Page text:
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Chemical Synthesis, Bioinorganic Chemistry and Polymer Chemistry
Professor: Christina Cooley, Ph.D.
Research in the Cooley lab applies the power of synthetic organic chemistry to solve problems in biology and human health. Students in my lab will have the opportunity to design and synthesize new molecules and assess their ability to detect and treat human disease under the following two major project areas.
Our primary research area is in the development of new methods to amplify molecular signals as a way to detect biomolecular interactions and potentially, disease. We have developed fluorogenic monomers that are not fluorescent in monomer form, but glow when incorporated into a polymer synthesized by various methods, for example by atom transfer radical polymerization (ATRP). Polymer fluorescence is quantifiable by fluorescence readers or visible to the naked eye, and tracks with the concentration of polymerization initiator, which serves a model analyte.
This fluorogenic polymerization subgroup has many current research directions ranging from fundamental organic synthesis and polymerization studies to detection applications. Current projects are aimed toward the synthesis of new monomers to improve physical properties such as water solubility, development and evaluation of alternative light-initiated fluorogenic polymerization platforms, optimization of the fluorogenic polymerization approaches for analyte detection, and application to the direct detection of proteins and biomolecular interactions. Students working in this area will apply a range of organic, polymer and biochemical techniques, from the chemical synthesis of small molecules and free-radical polymerization techniques initiated by various methods from metal catalysts to irradiation with visible light, to analysis and characterization of the polymers formed by gel permeation chromatography, nuclear magnetic resonance spectroscopy, and fluorescence analysis methods.
The Cooley lab has a second subgroup in the general field of therapeutic drug delivery, utilizing the sensing of reactive oxygen species (ROS) for prodrug activation and therapeutic release in diseased tissues. A prodrug is a “caged” version of a drug that is inactive until release to the free drug is achieved under specific biological conditions. We have synthesized and evaluated prodrugs of AA 147, which activates a stress-responsive signaling pathway as a therapeutic target for treatment following reperfusion events such as heart attacks and strokes. These prodrugs of AA 147 are selectively uncaged by the presence of reactive oxygen species (ROS), which occur at high levels during reperfusion events. We are also exploring other types of releasable AA 147 prodrugs to improve pharmacodynamics properties for in vivo animal studies, and the synthesis of fluorogenic ROS sensors for collaborative chemical applications. Students in this area will gain experience with small-molecule synthesis and characterization, and analyze their therapeutic release profile under biological conditions.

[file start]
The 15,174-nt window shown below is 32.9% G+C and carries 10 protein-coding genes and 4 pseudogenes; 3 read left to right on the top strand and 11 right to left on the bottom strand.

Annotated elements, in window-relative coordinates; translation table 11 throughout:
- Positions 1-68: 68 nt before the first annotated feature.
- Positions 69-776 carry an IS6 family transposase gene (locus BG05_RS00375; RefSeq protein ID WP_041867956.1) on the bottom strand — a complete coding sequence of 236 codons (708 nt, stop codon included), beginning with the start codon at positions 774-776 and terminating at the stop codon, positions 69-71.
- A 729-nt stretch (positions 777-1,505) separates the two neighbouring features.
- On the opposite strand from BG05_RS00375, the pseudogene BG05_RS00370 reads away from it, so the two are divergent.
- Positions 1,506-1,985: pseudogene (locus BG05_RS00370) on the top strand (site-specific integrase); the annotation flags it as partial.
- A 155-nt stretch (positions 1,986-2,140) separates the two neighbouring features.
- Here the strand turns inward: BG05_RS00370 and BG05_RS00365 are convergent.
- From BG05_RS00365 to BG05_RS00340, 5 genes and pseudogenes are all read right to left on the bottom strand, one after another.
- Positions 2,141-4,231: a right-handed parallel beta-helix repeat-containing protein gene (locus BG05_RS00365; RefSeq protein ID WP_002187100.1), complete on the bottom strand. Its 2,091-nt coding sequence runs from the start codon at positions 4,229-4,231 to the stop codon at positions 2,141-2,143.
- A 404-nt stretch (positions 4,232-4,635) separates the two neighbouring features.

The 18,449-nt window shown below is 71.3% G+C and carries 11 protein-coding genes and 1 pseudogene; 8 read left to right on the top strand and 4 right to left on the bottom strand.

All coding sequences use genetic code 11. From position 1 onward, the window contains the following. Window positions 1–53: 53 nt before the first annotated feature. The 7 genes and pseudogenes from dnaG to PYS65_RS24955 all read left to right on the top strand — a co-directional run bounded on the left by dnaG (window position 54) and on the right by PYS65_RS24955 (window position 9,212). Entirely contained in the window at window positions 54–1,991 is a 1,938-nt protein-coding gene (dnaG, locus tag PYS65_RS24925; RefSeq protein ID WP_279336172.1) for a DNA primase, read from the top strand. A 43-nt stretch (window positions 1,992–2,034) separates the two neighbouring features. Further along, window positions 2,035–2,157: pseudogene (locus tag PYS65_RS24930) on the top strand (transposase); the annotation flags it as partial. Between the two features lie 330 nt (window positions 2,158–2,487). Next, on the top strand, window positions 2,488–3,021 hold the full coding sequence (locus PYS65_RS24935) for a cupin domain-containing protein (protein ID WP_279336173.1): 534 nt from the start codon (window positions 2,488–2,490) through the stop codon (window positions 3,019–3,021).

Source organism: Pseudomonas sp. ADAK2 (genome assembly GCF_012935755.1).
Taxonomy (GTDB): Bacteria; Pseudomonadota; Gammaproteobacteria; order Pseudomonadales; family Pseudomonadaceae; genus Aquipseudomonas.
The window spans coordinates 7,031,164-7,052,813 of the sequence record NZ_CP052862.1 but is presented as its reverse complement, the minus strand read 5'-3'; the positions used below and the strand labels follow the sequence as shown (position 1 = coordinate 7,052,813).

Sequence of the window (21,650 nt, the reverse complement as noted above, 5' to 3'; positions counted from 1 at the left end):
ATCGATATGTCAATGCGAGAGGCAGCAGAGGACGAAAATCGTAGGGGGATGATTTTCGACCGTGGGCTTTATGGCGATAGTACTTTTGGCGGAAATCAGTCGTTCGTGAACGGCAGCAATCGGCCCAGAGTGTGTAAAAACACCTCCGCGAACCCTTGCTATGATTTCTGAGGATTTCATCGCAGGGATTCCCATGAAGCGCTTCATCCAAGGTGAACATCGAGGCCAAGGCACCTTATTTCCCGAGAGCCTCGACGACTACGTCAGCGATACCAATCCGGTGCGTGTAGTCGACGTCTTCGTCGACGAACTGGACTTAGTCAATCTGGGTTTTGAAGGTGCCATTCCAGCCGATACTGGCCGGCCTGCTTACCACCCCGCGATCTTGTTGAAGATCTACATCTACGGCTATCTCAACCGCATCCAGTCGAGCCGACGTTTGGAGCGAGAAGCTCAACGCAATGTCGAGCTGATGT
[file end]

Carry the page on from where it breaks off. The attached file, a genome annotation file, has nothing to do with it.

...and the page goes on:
Professor: Joseph B. Lambert, Ph.D.
Amber is the fossilized end product of resinous materials exuded by plants millions of years ago. It is found on every continent except Antarctica. There are at least five chemically distinct types of amber, depending on the botanical material from which the original exudate came from. Nuclear magnetic resonance (NMR) spectroscopy can distinguish these different botanical sources and provide a means of determining authenticity of amber and learning about its geographical sources.
More generally, exudates are complex mixtures of organic compounds produced by plants, usually as the result of injury or disease. Secreted as liquids, exudates may harden to solids in hours to months on the surface of the plant. These materials have found numerous practical applications throughout human history, and they provide a molecular window to the classification of plants (taxonomy). We have found that exudates are remarkably robust and consistent in their molecular constitution within a single plant and from plant to plant within a given species. There are several, distinct chemical constitutions of exudates. Resins, which can form amber through fossilization, are composed of terpenoid compounds. Gums are made of polysaccharides. Gum resins like frankincense and myrrh contain both materials. Kinos contain phenols. Although these four chemical groups are the largest, there are several other smaller but distinct chemical groups.
We are carrying out a worldwide survey of plant exudates from all plant families, and of amber, necessitating field acquisition of materials and analysis by NMR in the lab. We also are examining the effect of heat on the molecular structure of amber and its slightly younger colleague, copal. Heat has been used to alter the properties of amber prior to carving. Spectroscopic examination of artificially heated samples may clarify how structure change with heating.
Bioinorganic Chemistry; Computational Chemistry; X-ray Spectroscopy
Type: Inorganic Chemistry
Professor: Jason Scherer, Ph.D.